Riverdale star Camila Mendes stars in Sara Seligman’s Coyote Lake, an on-the-border thriller about a mother and daughter who kill human traffickers. What it lacks in thrills (and overall plot), it makes up for in the world Seligman creates, one which gives Mendes a chance to share another side of her acting abilities. (BKP: 3.5/5)
Review by Vice President and Managing Editor Brigid K. Presecky
“When you spend many years traveling from place to place, you grow to miss your home,” a human trafficker proclaims before biting into a hearty home-cooked meal. The story opens at the dinner table of a Mexican woman and her teenage daughter, feeding this “coyote,” another word for a trafficker who takes advantage of migrants crossing the border.
Within a few minutes, the unconscious coyote is wrapped up and sinking to the bottom of Coyote Lake. But with a horrific act in a not-so-horror film is the jarring, unique tone Seligman and her co-writer Thomas Bond seems to be going for. It’s a psychological drama rather than thriller, as their life on the Texas-Mexico border becomes inundated with strange visitors: some seemingly innocent families looking for food and shelter, some violent young men with guns readily at aim.
Mendes (Ester) co-stars with Adriana Barraza (Teresa), in a chilling role as her homicidal mother with a mission. In a similar vein as Hulu’s mini-series The Act, the dynamic of the mother-daughter role is bizarre, unsettling and rarely portrayed in feature films. Teresa makes 17-year-old Ester dress in boy clothing, fashion that even the local patrons comment on. In an odd exchange when Ester lies to the pharmacist for more medication for her mother, the pharmacists gives her the extra medication (problematic) and suggests that Ester trade in her baggy shirts and floppy hats for dresses (also problematic). So, like any pharmacist (sarcasm), she goes in the back and brings out a cute dress for Ester to wear. So many questions arise. Regardless, the atypical relationship between Ester and Teresa is something new for audiences, something Seligman succeeds in delivering and one that Mendes elevates with a performance unlike Veronica Lodge.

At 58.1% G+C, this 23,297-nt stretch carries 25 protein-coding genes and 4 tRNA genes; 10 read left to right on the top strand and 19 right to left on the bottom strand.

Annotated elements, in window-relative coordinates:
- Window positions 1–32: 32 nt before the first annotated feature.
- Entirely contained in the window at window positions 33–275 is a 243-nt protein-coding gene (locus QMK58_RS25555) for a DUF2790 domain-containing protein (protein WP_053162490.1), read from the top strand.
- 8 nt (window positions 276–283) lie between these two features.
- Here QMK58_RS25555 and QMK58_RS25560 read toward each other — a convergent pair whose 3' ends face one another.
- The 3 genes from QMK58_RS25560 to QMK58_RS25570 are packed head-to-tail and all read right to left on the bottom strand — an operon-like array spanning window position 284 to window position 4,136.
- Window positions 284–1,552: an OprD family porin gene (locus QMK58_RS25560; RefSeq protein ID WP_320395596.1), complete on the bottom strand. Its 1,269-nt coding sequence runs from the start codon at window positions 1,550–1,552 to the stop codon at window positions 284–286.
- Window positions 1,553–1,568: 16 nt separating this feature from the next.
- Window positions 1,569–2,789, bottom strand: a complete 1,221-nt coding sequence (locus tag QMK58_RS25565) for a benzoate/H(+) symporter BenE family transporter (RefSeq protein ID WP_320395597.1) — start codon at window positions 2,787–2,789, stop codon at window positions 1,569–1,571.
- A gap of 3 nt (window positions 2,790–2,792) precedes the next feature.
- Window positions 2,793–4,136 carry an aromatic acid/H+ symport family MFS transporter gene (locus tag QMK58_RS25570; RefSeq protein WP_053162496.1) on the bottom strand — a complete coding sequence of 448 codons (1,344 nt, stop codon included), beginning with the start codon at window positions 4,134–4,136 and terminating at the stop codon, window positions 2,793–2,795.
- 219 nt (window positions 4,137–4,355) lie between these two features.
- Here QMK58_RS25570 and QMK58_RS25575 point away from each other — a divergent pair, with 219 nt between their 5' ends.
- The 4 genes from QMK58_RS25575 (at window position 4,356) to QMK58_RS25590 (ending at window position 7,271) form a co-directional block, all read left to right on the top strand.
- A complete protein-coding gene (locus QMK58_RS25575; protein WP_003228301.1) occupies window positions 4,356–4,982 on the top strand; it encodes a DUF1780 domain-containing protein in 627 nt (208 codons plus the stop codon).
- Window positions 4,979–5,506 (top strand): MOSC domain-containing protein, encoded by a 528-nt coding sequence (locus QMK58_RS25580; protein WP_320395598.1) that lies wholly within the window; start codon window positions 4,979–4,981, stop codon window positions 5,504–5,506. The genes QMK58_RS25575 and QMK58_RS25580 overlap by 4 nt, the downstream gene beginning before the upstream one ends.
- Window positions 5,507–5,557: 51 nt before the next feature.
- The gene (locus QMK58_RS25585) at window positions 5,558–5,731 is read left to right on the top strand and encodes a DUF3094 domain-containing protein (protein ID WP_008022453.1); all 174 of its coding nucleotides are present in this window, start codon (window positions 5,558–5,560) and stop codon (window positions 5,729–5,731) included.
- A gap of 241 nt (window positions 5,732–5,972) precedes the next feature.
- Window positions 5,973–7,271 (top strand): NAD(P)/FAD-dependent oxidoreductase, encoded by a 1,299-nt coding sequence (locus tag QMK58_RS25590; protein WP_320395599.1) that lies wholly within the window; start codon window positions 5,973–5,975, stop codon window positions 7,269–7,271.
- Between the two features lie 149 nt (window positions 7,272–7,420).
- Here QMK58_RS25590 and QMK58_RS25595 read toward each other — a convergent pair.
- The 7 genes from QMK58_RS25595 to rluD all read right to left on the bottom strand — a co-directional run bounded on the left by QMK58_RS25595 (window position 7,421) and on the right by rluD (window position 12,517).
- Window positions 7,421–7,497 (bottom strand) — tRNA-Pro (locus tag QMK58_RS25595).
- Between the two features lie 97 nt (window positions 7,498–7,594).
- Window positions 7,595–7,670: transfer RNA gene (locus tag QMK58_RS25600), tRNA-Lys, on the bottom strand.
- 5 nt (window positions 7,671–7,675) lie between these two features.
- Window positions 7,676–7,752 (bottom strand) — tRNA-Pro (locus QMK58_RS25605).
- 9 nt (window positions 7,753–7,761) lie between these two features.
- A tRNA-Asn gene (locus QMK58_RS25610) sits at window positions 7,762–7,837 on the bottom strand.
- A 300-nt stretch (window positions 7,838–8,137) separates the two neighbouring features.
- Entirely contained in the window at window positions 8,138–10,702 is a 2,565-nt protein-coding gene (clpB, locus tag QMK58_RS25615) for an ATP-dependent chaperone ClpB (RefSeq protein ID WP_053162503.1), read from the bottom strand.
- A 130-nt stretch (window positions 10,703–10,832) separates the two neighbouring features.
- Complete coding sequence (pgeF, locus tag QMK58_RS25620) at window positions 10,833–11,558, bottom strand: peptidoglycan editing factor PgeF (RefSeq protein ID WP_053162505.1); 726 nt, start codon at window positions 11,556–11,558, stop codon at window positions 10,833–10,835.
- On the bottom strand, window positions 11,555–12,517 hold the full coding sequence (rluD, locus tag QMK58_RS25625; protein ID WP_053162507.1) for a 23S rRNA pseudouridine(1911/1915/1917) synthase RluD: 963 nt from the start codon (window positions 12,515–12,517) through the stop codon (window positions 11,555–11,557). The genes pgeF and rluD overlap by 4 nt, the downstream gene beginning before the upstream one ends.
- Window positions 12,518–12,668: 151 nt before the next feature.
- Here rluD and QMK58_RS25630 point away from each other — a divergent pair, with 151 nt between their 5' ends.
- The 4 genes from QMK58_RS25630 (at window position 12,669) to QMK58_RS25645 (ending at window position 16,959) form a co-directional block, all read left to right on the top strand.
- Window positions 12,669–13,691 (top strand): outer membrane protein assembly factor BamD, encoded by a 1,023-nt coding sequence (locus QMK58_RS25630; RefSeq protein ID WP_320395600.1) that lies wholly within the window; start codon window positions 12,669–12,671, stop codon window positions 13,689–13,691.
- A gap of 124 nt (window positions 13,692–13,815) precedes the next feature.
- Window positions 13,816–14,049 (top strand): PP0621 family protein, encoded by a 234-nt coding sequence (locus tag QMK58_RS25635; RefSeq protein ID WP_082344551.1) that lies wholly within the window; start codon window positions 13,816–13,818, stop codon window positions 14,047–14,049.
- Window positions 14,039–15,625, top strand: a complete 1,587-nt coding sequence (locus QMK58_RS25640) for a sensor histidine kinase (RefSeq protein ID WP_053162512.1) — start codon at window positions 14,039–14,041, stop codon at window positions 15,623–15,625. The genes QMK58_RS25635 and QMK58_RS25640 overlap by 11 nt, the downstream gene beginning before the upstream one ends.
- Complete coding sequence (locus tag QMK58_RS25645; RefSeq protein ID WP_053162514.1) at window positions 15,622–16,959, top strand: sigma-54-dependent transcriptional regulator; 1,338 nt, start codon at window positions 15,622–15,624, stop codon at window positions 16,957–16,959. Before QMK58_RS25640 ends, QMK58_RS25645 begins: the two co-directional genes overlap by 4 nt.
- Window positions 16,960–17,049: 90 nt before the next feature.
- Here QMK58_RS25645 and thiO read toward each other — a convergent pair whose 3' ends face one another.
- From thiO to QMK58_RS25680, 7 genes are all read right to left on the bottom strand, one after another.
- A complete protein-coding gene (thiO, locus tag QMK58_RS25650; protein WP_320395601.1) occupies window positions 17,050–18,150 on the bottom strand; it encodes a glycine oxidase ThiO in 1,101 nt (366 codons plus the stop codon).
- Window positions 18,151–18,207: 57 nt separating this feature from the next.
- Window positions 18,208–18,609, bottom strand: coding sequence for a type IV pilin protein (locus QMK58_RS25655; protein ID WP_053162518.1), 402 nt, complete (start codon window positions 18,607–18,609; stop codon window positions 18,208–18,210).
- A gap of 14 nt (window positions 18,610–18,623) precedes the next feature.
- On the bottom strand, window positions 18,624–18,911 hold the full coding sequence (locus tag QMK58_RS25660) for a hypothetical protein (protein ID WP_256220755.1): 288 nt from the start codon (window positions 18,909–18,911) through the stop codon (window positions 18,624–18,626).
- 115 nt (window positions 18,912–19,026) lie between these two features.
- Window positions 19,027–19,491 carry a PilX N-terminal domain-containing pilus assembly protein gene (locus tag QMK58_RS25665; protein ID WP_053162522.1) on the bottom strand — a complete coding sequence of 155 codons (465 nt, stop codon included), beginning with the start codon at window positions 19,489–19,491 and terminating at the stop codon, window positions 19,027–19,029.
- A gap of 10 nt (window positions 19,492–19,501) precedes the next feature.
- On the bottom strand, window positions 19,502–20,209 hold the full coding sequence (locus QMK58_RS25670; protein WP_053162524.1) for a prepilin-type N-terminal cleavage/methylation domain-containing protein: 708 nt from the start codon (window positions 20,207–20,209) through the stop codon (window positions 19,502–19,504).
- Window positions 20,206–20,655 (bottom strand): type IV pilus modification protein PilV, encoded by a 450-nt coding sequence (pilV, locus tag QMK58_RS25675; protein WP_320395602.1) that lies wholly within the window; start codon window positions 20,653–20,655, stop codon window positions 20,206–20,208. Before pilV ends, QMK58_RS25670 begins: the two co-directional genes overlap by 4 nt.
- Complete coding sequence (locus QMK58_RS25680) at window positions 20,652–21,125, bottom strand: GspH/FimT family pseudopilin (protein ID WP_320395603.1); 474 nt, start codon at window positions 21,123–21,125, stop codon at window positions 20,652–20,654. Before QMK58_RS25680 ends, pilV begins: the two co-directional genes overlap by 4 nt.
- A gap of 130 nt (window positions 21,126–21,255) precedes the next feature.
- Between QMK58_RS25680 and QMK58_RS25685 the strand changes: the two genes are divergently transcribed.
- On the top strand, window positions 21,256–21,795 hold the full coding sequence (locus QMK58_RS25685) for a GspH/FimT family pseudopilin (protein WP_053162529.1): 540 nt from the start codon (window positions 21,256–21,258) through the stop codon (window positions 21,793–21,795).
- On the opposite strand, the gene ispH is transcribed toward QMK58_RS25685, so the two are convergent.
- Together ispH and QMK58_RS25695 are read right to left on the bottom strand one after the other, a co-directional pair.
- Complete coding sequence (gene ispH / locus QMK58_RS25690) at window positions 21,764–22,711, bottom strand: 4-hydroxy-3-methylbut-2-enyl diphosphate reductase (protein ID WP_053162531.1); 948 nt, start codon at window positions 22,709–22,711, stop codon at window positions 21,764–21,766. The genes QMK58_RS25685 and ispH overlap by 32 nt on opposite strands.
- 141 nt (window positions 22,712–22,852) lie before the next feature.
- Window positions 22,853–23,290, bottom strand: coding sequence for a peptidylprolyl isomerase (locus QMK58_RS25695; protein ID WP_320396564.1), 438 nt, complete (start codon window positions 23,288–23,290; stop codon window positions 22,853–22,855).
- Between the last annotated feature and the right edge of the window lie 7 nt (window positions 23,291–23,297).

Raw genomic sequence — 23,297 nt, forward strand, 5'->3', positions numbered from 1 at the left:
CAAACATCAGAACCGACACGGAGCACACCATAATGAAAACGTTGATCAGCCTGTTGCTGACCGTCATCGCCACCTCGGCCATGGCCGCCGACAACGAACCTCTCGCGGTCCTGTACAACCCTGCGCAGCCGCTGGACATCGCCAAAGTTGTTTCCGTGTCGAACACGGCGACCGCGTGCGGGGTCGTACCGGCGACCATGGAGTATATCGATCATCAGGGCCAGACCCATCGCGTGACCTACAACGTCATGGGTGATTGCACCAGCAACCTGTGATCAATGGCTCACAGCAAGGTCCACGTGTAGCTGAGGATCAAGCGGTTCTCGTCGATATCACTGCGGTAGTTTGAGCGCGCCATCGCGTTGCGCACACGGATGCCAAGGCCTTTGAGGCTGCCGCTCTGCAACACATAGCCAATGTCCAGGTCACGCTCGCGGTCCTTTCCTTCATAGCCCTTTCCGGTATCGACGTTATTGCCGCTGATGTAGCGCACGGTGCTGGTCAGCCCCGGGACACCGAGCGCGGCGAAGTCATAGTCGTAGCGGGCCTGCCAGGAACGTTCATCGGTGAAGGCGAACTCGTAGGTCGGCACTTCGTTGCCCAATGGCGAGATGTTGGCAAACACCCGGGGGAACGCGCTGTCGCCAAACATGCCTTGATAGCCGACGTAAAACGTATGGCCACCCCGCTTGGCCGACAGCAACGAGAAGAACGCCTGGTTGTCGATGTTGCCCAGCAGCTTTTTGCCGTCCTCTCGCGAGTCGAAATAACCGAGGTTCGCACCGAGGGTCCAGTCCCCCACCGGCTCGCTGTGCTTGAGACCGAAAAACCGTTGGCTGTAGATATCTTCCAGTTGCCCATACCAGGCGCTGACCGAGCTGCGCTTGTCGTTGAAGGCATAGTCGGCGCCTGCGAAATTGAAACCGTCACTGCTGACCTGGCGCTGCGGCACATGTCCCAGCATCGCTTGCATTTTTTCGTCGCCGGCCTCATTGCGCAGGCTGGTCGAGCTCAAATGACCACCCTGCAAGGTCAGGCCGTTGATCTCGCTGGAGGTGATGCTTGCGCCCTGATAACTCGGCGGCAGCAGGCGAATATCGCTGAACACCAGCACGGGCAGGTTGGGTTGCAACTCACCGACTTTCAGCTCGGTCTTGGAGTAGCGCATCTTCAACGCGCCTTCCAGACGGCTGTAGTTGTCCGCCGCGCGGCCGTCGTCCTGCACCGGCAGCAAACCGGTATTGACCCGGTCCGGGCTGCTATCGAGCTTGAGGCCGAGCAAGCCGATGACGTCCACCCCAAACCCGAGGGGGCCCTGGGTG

She is understated here, trying to balance Ester’s internal coming-of-age story with a plot blended with violence, horror, thriller and personal drama. Interestingly, the Riverdale cast has already made a name for itself starring in the wildly popular CW show. But the talented crop of young actors have also made an effort, intentional or otherwise, to work with female filmmakers. Several episodes of the show based on a darker iteration of the Archie comics have been directed by women, including a particularly visually-interesting hour from director Jennifer Phang. Cole Sprouse and Charles Melton made up for middling young adult genre scripts in Five Feet Apart and The Sun Is Also a Star earlier this year, and almost every feature K.J. Apa has starred in since 2017 has been written by a female screenwriter, including A Dog’s Purpose and The Hate U Give. Lili Reinhart co-starred with Timothée Chalamet in Julia Hart’s Miss Stevens and will work with Jennifer Lopez, Constance Wu and director Lorene Scafaria in the upcoming crime drama Hustlers.
Mendes made her feature film debut in Carly Stone’s The New Romantic and stands out as a memorable aspect of Seligman’s directorial debut. This generation of young-adult genre actors provides hope for the future of filmmaking and actors’ more gender-balanced approach to filmography. Coyote Lake, in particular, is a good start.
© Brigid K. Presecky (8/2/19) FF2 Media
Photos: Camila Mendes in Coyote Lake
Photo credits: Van Johnson Company/Cranked Up Films
Q: Does Coyote Lake pass the Bechdel-Wallace test?
The entire film is centered around a mother and daughter.